The Chinese Muslim 36th Division (National Revolutionary Army) governed southern Xinjiang from 1934-1937. The General Ma Hushan was chief of the 36th Division. The Chinese Muslims operated state-owned carpet factories.
The Kuomintang government under Dr. Sun and Chiang denounced feudalism as counterrevolutionary. They proudly proclaimed themselves to be revolutionary. Chiang called the warlords feudalists, and called for feudalism and counterrevolutionaries to be stamped out by the Kuomintang. Chiang showed extreme rage when he was called a warlord, because of its negative, feudal connotations.
The Blue Shirts were a fascist paramilitary organization within the Kuomintang modeled after Mussolini's blackshirts, and were anti-communist and rigorously nationalist. The intended goal of the Blue shirts was to destroy the Communists, "suppress feudal influences" and "deal with foreign insults". In addition to being anti-communist, some Kuomintang members, like Chiang Kai-shek's right-hand man Dai Li were anti-American, and they wanted to expel American influence.
Marxists also existed in the Kuomintang party. They viewed the Chinese revolution in different terms than the Communists, claiming that China already went past its feudal stage and in a stagnation period rather than in another mode of production. These Marxists in the Kuomintang did not always agree the Chinese Communist Party ideology.
Contrary to the view that he was pro-capitalist, Chiang Kai-shek behaved in an antagonistic manner to the capitalists of Shanghai, often attacking them and confiscating their capital and assets for the use of the government, even while he was fighting the communists.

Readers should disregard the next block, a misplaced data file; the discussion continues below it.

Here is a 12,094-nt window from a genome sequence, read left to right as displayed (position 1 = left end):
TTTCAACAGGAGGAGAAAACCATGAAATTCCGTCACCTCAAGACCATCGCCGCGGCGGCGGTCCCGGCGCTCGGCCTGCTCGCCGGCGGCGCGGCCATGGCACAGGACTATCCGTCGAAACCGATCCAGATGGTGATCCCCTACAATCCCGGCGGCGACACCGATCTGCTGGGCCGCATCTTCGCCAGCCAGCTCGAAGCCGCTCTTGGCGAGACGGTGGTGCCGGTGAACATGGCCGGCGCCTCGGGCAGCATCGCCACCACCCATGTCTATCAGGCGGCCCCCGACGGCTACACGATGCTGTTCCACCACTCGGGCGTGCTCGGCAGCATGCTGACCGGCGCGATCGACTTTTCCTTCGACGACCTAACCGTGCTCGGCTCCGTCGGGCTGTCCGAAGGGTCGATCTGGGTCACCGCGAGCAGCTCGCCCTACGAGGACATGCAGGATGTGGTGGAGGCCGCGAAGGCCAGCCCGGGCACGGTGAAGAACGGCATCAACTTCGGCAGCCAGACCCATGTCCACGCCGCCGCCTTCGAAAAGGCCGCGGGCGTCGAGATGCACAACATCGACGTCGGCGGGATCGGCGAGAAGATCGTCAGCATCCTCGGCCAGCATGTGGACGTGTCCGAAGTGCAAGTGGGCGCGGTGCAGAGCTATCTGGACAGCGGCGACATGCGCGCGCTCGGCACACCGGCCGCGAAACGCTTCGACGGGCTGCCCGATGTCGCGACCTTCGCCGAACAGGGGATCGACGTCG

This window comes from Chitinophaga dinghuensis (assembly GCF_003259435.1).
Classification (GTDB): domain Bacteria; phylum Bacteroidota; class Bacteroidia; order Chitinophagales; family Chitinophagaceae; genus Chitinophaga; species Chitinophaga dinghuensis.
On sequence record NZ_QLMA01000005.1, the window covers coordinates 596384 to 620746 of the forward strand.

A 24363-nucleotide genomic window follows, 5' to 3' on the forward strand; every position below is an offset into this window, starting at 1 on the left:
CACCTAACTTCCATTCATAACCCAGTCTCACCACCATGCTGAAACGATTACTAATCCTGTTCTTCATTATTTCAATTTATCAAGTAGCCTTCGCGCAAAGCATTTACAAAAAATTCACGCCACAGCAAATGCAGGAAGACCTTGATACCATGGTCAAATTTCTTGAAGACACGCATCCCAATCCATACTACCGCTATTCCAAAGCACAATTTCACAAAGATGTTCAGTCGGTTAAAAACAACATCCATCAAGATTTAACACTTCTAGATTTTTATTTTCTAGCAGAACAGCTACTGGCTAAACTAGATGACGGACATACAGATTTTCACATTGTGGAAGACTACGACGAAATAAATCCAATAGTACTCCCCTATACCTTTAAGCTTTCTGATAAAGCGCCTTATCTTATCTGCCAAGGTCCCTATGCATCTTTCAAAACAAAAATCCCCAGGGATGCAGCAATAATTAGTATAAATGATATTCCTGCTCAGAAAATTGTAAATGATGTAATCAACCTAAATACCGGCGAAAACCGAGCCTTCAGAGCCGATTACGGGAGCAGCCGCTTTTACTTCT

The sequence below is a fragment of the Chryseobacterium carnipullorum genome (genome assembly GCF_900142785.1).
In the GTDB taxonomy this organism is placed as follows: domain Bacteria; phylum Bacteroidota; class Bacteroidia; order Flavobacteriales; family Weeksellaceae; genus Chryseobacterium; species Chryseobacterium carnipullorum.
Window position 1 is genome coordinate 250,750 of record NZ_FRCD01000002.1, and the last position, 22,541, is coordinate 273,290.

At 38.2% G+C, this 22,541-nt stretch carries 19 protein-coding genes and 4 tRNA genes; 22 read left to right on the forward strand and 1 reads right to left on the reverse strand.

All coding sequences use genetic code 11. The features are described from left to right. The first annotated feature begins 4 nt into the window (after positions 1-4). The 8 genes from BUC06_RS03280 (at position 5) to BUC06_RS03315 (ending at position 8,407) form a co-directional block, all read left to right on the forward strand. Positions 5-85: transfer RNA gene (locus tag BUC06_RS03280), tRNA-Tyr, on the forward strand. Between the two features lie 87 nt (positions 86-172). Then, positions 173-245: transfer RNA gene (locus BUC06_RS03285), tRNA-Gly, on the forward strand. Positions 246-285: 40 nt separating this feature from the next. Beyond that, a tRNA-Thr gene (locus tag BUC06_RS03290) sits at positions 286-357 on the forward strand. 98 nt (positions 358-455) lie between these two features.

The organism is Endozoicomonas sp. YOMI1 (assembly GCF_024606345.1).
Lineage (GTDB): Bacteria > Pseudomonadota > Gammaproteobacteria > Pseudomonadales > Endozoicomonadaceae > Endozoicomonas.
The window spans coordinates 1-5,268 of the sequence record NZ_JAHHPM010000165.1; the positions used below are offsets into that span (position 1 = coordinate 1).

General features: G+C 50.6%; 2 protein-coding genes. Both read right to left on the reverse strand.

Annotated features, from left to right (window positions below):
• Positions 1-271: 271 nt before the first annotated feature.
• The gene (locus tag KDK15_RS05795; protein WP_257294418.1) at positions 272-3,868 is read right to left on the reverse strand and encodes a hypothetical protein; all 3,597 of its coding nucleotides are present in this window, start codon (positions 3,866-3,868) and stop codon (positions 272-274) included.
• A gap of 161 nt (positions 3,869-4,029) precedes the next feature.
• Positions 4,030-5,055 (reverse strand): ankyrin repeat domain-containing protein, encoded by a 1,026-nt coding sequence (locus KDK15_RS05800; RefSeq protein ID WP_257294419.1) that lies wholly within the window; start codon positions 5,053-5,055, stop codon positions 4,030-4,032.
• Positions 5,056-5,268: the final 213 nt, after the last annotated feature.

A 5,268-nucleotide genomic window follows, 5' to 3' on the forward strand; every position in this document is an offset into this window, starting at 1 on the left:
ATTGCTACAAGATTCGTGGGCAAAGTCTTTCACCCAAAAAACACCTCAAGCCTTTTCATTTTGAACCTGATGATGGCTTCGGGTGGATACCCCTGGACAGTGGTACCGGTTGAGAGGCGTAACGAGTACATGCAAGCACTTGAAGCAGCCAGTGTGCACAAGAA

Chiang crushed pro-communist worker and peasant organizations and the rich Shanghai capitalists at the same time. Chiang continued Dr. Sun Yat-sen's anti-capitalist ideology; Kuomintang media openly attacked the capitalists and capitalism, demanding government-controlled industry instead.
Chiang blocked the capitalists from gaining any political power or voice in his regime. Once Chiang Kai-shek was done with his original rampage and "reign of terror" on pro-communist laborers, he proceeded to turn on the capitalists. Gangster connections allowed Chiang to attack them in the International Settlement, to force capitalists to back him up with their assets for his military expenditures.
Revolutionary and socialist leader Vladimir Lenin praised Dr. Sun Yatsen and the Kuomintang for their ideology and principles. Lenin praised Dr. Sun, his attempts on social reformation and congratulated him for fighting foreign Imperialism. Dr. Sun also returned the praise, calling him a "great man", and sent his congratulations on the revolution in Russia.
The Việt Nam Quốc Dân Đảng, also known as the Vietnamese Kuomintang, was based on the Kuomintang and one part of its ideology was socialism.
The Revolutionary Committee of the Chinese Kuomintang (RCCK) was founded in 1948 by left-wing members who broke with the main Kuomintang during the Chinese Civil War. The RCCK is now one of nine registered political parties in the People's Republic of China.
The Three Principles of the People are officially the ideology of the Republic of China, as stated in the Constitution of the Republic of China. Mínshēng, defined as democratic socialism, is one of these principles.